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140 Extract from Cablegram from Webster to Department of Foreign Affairs

Wellington, 3 February 1981


Call on Prime Minister

This morning, Monday 2 February, the Prime Minister, Mr Muldoon, kindly consented to my call at his office. He received me cordially. (I attended a private function with he and Mrs Muldoon on Saturday last.)

  1. The PM spent two or three minutes commenting on an Australian reporter who phoned him at midnight last to seek his view on the controversial cricket result. He said the paper, in its headlines had misrepresented his view. However, he did not seek to amend what I understand is printed 'that Australians have a wide yellow streak'. A little time was spent in gaining a stable attitude toward such a result.
  2. The matters raised by me covered three subjects:
    1. CER
    2. Pacific Community concept
    3. Social Credit
    4. Likely visits to Australia.
  3. On CER the PM considered there are substantial political obstacles in the way of agreement. Officials had placed on his desk a file which gave encouragement to progress being achieved 'across the board' in a closer concept. However, the problem areas appeared to him, in instances, to be insurmountable unless proposed agreements were substantially altered.
  4. He dwelt on the change occurring in New Zealand industry due to the Government's restructuring policies. There was no industrial sector which disagreed with the activity which had occurred and he spoke highly of Mr Douglas of the Manufacturers' [Federation]. All this meant that New Zealand restrictive quotas and limitations on imports in many areas would be eased. Whilst this would be a world wide to sell to New Zealand, the Australian market would find greater access to New Zealand and access would be easier in future, this had significant bearing on CER. But major problems existed with intermediate goods. He mentioned components for refrigerators. I agreed that compressors were such a component and he said 'That's the one.' The PM said that if New Zealand markets were being opened up to import influence then competition for certain intermediate goods would bring keener prices and NZ Industry would have cheaper goods to offer. This appeared a stumbling block in exports to Australia.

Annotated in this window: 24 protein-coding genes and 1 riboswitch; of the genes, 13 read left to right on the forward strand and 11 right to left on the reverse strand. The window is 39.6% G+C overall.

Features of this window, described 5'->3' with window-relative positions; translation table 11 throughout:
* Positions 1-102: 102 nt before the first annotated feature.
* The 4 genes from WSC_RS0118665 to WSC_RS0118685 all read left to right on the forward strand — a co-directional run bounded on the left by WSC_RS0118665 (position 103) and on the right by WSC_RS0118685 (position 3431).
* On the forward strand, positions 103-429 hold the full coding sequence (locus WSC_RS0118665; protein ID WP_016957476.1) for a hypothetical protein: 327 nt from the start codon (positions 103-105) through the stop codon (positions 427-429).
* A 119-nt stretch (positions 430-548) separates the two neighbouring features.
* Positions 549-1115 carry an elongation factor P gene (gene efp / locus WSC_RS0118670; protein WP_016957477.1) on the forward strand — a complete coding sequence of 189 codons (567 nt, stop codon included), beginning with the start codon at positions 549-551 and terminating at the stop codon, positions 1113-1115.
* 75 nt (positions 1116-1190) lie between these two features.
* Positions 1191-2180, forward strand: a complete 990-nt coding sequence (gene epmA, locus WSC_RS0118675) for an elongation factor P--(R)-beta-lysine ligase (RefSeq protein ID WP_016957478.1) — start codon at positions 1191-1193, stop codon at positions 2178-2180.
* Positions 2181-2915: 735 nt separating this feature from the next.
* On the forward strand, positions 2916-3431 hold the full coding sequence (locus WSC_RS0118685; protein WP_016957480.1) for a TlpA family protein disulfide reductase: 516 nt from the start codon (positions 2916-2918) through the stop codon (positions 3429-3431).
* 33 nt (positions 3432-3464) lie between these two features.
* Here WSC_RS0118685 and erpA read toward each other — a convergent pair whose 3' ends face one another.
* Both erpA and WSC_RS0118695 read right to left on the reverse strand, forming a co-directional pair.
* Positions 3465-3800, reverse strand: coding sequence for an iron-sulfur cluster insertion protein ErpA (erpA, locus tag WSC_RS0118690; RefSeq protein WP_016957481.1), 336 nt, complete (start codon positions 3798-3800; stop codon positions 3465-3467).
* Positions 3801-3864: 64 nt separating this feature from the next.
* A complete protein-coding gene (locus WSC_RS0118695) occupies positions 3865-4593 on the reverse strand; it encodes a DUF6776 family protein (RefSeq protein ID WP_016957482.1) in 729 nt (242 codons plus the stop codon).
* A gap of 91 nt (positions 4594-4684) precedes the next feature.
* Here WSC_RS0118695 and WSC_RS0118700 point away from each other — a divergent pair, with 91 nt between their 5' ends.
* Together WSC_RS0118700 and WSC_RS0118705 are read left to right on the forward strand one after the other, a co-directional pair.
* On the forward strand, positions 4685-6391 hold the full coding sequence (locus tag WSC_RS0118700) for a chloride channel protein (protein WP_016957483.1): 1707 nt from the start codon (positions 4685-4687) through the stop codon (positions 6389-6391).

5. He mentioned in passing dairying as a very vital market problem and this required much further progress than was visible to him currently.
  6. . 'Horticulture and canned goods' was his phrase to refer to both counties having troubles in getting goods into each others market. He mentioned beer and said it seemed that competition for NZ producers appeared difficult.
  7. But he dwelt for the main time slot on finance. Australia had for 150 years built very strong connections with finance houses and banking institutions. When NZ attempted to grow in the Australian market they were prohibited and inhibited. BNZ bank could not extend its operation and when 'Marac' (a NZ finance house) attempted to take over an Australian finance house the Australian Government said 'you cannot hold more than 50 percent', the Australian Stock Exchange said 'buy all shares offered when you bid' and so the matter became 'unstuck and unresolved'. New Zealand were not treated well by any measure in reciprocal finance business operations. This must be attended now. The officials' report tended to say 'set this one aside and it will be cured later' but this could not be done. It must find equal opportunity in finance matters for both sides.
  8. Also he understood that some items currently on Schedule 'A' were proposed to be transferred to one of these deferred lists and this can only be seen as a retrograde step. That was not pushing closer relations ahead it was reversing what had been achieved.

[NAA: A1838, 370/1119/18, xxi]

Last Updated: 3 June 2013
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